Controller/Striker Theory Edited for heroes of shadow and up to Dragon 404. Some definitions of terms: Striker: Deals average damage (considering to-hit) of at least one quarter of a monster of equal level's HP, but not too much more than half (as this would be broken.) Good striker damage equation: (8*Level+24)/4 <= (1-(Level+(14(AC) or ...


11

Don't worry about it too much Until you conspire with the first PC to backstab the party, they will stick together simply because they're the players. It's not perfect storywise, but it's often better than finding some elaborate explanation that breaks the flow of the game. A larger evil Have an enemy ready that catches them together at one point in the ...


10

As a DM, I don't bother with the party being class-balanced or not. I let my players choose what classes they want to play, then I adjust the campaign around that. In the end we get parties that are may be not fight-optimized, but are as interesting and challenging. If after a few games they are in dire need of a complementary class, I place NPCs in their ...


9

Some examples, from more trivial to more profound: In Pathfinder, there are teamwork feats that provide large bonuses if multiple characters have them and work together. In Spirit of the Century, in character generation you specifically include other PCs as "guest stars" in parts of your origin, linking them with common experiences (and, optionally, ...


9

I've had to deal with this issue quite a lot with my gaming groups. The first method I tried was modifying the adventure in a way that forced the players to co-operate. Powerful enemies that needed the entire party to fight, traps that required more than one player to get past. Alas, I overestimated my player's ability to play antisocial egomaniacs and ...


9

I have extensive experience with this style, having been the GM, "party leader", and under a "party leader". I will describe the situation where the "party leader" player makes real game decisions for the group. We first came to the idea of having party leaders as a way of managing large games. It can be extremely difficult for a group of 12+ players to ...


9

There's two ways to make the loner character work in an rpg. First, descriptively. Constantly narrate HOW you do things, the gestures, the attitude that comes across in your actions, along with the internal monologue. (Brian Ballsun-Stanton's answer is very good about this). Second, have small conversations instead of big ones Get aside with another PC ...


8

My assumption is that you are asking this from a healing perspective. Leaders control the power to unlock healing surges. If a party doesn't have enough of this capability combats, especially long ones will be riskier. This doesn't necessarily mean that you need more leaders, but the party will have to be more cautious and avoid getting into situations ...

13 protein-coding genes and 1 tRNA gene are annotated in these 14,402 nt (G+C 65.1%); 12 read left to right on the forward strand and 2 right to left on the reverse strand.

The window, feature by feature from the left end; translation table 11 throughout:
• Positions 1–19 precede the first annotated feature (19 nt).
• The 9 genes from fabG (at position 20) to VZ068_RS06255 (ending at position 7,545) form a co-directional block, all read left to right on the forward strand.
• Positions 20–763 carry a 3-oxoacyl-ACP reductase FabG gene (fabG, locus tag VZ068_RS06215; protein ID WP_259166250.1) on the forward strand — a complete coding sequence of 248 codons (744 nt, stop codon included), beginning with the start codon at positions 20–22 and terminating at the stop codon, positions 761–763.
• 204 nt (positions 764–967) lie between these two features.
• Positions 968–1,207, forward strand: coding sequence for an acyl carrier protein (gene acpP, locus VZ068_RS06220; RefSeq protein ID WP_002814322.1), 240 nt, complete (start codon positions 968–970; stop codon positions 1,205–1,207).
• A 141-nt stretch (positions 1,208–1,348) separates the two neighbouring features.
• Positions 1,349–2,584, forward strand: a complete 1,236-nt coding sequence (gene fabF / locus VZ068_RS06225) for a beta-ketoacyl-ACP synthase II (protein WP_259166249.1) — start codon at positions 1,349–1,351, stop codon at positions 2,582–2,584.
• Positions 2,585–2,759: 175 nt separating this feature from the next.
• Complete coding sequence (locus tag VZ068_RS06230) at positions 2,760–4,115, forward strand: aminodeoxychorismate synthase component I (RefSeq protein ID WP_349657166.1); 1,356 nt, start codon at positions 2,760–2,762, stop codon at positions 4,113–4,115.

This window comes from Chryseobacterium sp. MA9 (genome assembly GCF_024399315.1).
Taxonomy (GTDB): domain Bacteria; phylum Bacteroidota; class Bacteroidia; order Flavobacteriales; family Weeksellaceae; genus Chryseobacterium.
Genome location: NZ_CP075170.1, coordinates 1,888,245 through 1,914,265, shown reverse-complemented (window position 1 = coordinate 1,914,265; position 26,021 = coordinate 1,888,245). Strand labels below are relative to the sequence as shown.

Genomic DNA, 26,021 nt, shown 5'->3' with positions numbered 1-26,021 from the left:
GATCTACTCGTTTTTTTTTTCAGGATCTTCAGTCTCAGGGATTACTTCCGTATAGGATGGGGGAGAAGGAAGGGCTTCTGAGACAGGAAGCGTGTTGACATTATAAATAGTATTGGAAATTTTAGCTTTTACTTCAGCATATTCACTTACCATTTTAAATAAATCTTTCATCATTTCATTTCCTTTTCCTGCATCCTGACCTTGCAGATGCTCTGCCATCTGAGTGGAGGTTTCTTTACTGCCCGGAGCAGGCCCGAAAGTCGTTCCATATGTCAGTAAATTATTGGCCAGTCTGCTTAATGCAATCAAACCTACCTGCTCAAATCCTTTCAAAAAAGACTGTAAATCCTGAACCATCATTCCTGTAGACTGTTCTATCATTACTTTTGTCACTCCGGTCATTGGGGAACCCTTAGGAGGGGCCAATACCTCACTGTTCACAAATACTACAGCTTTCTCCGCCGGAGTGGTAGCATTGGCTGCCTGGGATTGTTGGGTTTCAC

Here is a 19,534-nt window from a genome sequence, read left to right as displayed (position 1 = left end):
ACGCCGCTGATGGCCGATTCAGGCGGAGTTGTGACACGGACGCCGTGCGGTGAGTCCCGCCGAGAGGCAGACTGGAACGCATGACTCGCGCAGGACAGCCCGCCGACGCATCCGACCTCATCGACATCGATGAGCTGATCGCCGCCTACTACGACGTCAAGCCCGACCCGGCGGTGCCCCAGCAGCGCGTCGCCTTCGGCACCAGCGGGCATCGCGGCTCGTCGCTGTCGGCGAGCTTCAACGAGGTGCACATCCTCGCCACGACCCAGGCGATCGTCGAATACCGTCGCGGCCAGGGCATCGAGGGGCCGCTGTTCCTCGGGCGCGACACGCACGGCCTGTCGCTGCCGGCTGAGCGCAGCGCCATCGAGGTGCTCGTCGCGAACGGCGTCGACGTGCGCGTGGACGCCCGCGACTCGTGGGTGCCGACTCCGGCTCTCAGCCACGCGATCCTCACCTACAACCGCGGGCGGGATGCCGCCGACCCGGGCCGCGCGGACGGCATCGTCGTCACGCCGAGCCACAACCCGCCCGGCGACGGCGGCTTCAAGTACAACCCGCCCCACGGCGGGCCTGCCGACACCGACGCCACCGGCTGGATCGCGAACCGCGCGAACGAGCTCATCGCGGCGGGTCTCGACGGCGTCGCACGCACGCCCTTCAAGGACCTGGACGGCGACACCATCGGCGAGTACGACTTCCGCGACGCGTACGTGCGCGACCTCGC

8

"Balanced Party" is actually a really complex question. I'd like to reword the question: How can we, in D&D 4th edition, create a party that can overcome challenging obstacles successfully? In many ways, this is an exploration of the norming step of small group formation. Group Goals The first thing to note is that every player considers different ...


8

The default is the Magistrate campaign. This mode can be applied to non-magistrate activities, too, where a group of clans each send an Imperial officer some people to use for a joint goal. Magistrates are the most common, but expeditions into the shadowlands, the Burning Sands, or Naga turf are also good candidates. One must, however, keep in mind that ...


8

Let them work it out inside the game world. I find many issues like this resolve themselves when you stop metagaming and let the characters bump around in the fiction for a while. If they think they can hack it as is, great. If they look for NPCs to hire and bring along, fine. The most likely issue they'll have is that they will progress more slowly, ...


8

I generally start my campaigns with one or two "common thread" requirements that all the PCs must incorporate. I usually pick one Location thread and one Experience thread. For example, I might say that 'You must be living in X town at the start of the campaign' and 'You have suffered greatly at the hands of the evil Y Empire.' These threads are mandatory, ...


8

There are a couple of the classic "Campaign Archetypes" (a topic for an essay?) that I think may work. First is: The Deadly Peril Something is out to get the PCs, something bigger than them. You need to make it very, very clear that they cannot survive without working together. Problem is, when one of them inevietably goes off on their own. To keep the ...


7

For a well rounded group in all four roles, and 3 different power sources (Arcane, Martial, 2 Primal): Striker: Rogue, DEX/CHA build. Skills: Acrobatics, Bluff, Intimidate, Stealth, Streetwise, Thievery. Leader: Bard, CHA/INT build. Skills: Arcana, Diplomacy, History, Religion, Heal. Controller: Druid, WIS/CON build. Skills: Endurance, Heal, ...


7

Ultimately, this is no different from a group of people who have the same level of system mastery and good (OK, great) communication skills, but something like a quarter of the time to spend working on and getting to know each character. From a balance perspective, it doesn’t really change anything; any group could (conceivably) have walked in with the same ...